Movie Of The Month by JB Kaufman

Pilgrimage (1933)

May, 2020

Fox, 1933. Director: John Ford. Screenplay: Philip Klein, Barry Connors, and Dudley Nichols, based on a story by I.A.R. Wylie. Camera: George Schneiderman. Film editor: Louis Loeffler. Cast: Henrietta Crosman, Heather Angel, Norman Foster, Marian Nixon, Maurice Murphy, Lucille La Verne, Charley Grapewin, Hedda Hopper.
            May is the month of Mother’s Day and Memorial Day, and I think it’s appropriate to revisit a John Ford classic that is relevant to both holidays. Pilgrimage is not exactly an obscure film, one of the usual criteria for this column—Ford’s devotees recognize it as one of his best efforts—but it’s not one of the director’s better-known works, either. In fact it’s a highly unconventional film, not only in Ford’s canon but in the larger scheme of film history.
            To begin with, the central character in the story is a mother who is very close to her grown son—but this is no warm, sentimental stereotype of motherhood. On the contrary, this rural mother is a hard, mean-spirited woman whose affection for her son is fiercely possessive. When he falls for a local girl, the mother is so embittered that she volunteers him for the army—sending him into harm’s way, rather than allow him to marry the girl. The U.S. is just entering World War I, and the son is sent to France and killed in combat. Shortly afterward his child is born, and the mother reluctantly helps to deliver her grandson but afterward refuses to acknowledge him. Ten years pass, and the government mounts a special effort to send Gold Star mothers and widows to Europe on a pilgrimage to their sons’ or husbands’ graves. (This is historically authentic; the government did enact such a program in 1929, and it was still in progress at the time this film was produced.) The boy’s mother, by now thoroughly withdrawn into a shell of bitterness, is persuaded (again reluctantly) to make the trip, where an unexpected experience is awaiting her.
            For the benefit of those who have not yet seen the film, I’ll stop there. The point is that this story, which might have been unbearably sentimental, becomes genuinely moving in Ford’s hands. Time after time he undercuts our expectations by treating key story points, not with emotional excess, but in a quietly thoughtful style characteristic of his best films. The script, too, is frank but disarmingly subtle. One of the writers was Ford’s frequent collaborator Dudley Nichols, and here the serious nature of the story is balanced by lighter moments, and even a few instances of broad comedy. Another familiar colleague was cameraman George Schneiderman, a seasoned craftsman who had worked with Ford, off and on, for more than a decade at this point. He enhances the story with visuals that are eloquent and evocative, but quietly unobtrusive.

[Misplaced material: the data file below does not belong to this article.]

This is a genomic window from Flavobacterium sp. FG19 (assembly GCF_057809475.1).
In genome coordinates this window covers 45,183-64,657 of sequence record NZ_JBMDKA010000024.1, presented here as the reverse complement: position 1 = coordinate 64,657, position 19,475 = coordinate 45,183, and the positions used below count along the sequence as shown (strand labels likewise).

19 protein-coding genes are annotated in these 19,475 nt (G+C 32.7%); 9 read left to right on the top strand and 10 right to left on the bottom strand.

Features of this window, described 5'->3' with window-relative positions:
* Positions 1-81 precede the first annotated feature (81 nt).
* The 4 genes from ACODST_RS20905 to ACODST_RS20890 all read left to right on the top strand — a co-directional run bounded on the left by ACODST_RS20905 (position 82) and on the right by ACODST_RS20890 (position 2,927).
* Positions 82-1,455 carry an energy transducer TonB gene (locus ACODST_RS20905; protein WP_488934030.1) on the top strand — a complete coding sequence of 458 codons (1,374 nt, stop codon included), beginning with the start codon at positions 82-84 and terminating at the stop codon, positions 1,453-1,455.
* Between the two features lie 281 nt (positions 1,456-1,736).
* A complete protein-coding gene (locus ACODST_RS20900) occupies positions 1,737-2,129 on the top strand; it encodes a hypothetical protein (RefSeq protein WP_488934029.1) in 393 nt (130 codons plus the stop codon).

A character-driven story like this could never succeed without a topnotch cast, and the Pilgrimage cast is exceptional. The hard-hearted mother is played by Henrietta Crosman, a veteran actress usually seen in supporting roles. Here she essays the leading role and turns in a masterful performance, not as a one-dimensional harridan but as a complex, nuanced human being. Short of temper and sharp of tongue, she nevertheless betrays subtle moments of vulnerable humanity that make the later passages of the story doubly moving.
            Other players, too, are worthy of note. On board the ship to France, Crosman is befriended by another rural woman played by the great Lucille La Verne. Today La Verne is probably best remembered as the hag in Griffith’s Orphans of the Storm and as the voice of the witch in Disney’s Snow White, but in fact she enjoyed a long and distinguished career on both stage and screen, and gives a fine performance here. Robert Warwick, seen here in a minor role as the officer who shepherds the Gold Star mothers on their voyage to France, had been a leading man in the silent era. By the 1930s he was appearing in supporting roles, to which he invariably brought a sense of restraint and dignity. Similarly, a decade earlier Betty Blythe  had been the glamorous star of The Queen of Sheba and other films. Here she can be seen briefly as an organizer of the pilgrimage.
            And no Ford film would be complete without appearances by the character players, often unbilled, who were familiar members of Ford’s “stock company.” A generous complement of them are on hand here, including Francis Ford, John’s older brother, once a director/leading man himself. Here, notably, Francis is not cast as a comic drunk, but as the mayor of Crosman’s little town, who badgers her into taking the voyage.
            Pilgrimage may be relatively underappreciated today—certainly less appreciated than it deserves—but it is recommended without reservation. To those who have seen it before, it will be the renewal of a treasured acquaintance; for those seeing it for the first time, a profound cinematic experience is in store.

J.B. Kaufman